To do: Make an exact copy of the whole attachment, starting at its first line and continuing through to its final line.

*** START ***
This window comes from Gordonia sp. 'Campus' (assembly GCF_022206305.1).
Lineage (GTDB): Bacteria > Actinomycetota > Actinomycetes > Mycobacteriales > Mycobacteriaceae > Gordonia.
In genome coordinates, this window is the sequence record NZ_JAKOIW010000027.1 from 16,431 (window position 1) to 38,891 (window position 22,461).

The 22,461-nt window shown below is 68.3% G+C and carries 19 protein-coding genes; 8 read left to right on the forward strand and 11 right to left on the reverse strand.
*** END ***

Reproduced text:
This window comes from Gordonia sp. 'Campus' (assembly GCF_022206305.1).
Lineage (GTDB): Bacteria > Actinomycetota > Actinomycetes > Mycobacteriales > Mycobacteriaceae > Gordonia.
In genome coordinates, this window is the sequence record NZ_JAKOIW010000027.1 from 16,431 (window position 1) to 38,891 (window position 22,461).

The 22,461-nt window shown below is 68.3% G+C and carries 19 protein-coding genes; 8 read left to right on the forward strand and 11 right to left on the reverse strand.